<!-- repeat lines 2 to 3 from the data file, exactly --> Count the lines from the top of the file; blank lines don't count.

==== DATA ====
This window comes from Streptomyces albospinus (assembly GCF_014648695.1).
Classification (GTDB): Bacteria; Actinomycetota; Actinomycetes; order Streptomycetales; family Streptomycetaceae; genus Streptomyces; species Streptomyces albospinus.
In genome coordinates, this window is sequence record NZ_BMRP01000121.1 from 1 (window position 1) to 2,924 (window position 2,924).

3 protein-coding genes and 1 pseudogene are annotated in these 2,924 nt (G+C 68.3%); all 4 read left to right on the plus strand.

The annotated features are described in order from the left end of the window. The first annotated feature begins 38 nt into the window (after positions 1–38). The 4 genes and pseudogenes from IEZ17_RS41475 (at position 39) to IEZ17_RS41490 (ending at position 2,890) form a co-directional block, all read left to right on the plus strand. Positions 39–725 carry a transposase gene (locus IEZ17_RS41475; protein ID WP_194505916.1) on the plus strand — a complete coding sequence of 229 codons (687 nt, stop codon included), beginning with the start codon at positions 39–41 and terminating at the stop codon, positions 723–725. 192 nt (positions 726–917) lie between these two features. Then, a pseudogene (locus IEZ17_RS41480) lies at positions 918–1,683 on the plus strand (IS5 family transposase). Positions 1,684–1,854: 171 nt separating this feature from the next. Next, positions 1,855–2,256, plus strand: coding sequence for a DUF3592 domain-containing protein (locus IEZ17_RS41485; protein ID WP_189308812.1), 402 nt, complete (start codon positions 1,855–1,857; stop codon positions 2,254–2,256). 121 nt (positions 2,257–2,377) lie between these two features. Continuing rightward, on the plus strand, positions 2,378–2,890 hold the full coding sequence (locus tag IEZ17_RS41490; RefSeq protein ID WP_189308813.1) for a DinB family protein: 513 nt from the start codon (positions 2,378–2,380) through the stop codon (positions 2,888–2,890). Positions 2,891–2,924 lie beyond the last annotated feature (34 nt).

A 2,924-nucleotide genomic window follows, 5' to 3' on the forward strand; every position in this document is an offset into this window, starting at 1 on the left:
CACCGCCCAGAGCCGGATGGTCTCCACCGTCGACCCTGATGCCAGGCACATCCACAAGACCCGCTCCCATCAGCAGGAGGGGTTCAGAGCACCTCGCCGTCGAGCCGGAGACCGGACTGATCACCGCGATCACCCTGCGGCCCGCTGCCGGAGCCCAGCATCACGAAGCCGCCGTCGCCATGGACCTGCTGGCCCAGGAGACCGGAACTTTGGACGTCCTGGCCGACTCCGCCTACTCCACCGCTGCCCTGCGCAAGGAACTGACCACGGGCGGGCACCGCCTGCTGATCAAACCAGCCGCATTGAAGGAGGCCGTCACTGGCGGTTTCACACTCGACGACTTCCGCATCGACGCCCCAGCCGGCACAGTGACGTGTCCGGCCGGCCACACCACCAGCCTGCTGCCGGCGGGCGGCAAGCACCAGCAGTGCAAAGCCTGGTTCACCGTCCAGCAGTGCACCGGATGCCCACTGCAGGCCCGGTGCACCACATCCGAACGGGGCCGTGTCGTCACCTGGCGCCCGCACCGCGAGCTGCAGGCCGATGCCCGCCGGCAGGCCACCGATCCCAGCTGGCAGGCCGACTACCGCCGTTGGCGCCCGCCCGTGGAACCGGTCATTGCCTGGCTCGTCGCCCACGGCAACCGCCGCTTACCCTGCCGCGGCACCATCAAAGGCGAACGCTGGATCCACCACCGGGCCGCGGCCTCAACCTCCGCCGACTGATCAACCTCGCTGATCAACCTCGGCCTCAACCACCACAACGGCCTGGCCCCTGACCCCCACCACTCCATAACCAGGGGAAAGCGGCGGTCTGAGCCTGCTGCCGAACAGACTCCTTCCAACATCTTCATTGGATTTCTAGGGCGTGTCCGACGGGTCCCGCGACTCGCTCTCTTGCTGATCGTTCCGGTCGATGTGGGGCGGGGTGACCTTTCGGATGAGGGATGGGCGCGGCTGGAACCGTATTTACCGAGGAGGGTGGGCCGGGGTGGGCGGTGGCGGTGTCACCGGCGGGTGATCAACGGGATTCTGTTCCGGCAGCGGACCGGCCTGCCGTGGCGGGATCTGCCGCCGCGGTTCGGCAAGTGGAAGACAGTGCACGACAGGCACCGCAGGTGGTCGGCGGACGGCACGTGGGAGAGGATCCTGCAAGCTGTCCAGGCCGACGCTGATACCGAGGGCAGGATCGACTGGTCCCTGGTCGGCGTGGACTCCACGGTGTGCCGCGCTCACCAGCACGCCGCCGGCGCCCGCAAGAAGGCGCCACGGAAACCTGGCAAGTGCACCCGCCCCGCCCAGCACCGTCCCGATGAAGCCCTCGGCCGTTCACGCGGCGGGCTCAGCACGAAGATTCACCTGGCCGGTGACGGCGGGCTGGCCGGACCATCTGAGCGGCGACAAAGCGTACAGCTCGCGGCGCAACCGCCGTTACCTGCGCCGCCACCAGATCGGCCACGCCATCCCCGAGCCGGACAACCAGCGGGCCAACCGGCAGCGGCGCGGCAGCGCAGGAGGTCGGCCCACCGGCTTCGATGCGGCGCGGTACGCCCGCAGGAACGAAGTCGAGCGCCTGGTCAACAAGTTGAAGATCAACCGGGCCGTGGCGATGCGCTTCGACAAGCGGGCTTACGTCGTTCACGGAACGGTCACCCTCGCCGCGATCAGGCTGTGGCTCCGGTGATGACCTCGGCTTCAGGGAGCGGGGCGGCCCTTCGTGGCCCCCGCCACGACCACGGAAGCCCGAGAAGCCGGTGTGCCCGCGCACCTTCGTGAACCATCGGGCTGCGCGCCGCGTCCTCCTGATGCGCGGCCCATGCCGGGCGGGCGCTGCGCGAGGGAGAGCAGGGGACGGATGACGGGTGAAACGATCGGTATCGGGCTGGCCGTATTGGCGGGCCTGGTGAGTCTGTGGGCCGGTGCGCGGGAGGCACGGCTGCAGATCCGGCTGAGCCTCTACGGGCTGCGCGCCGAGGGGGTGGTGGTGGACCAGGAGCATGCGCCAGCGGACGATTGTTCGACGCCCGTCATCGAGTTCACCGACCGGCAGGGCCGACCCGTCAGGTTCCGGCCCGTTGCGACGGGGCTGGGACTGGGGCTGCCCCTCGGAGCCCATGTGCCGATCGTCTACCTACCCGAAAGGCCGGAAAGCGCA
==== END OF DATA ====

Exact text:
Classification (GTDB): Bacteria; Actinomycetota; Actinomycetes; order Streptomycetales; family Streptomycetaceae; genus Streptomyces; species Streptomyces albospinus.
In genome coordinates, this window is sequence record NZ_BMRP01000121.1 from 1 (window position 1) to 2,924 (window position 2,924).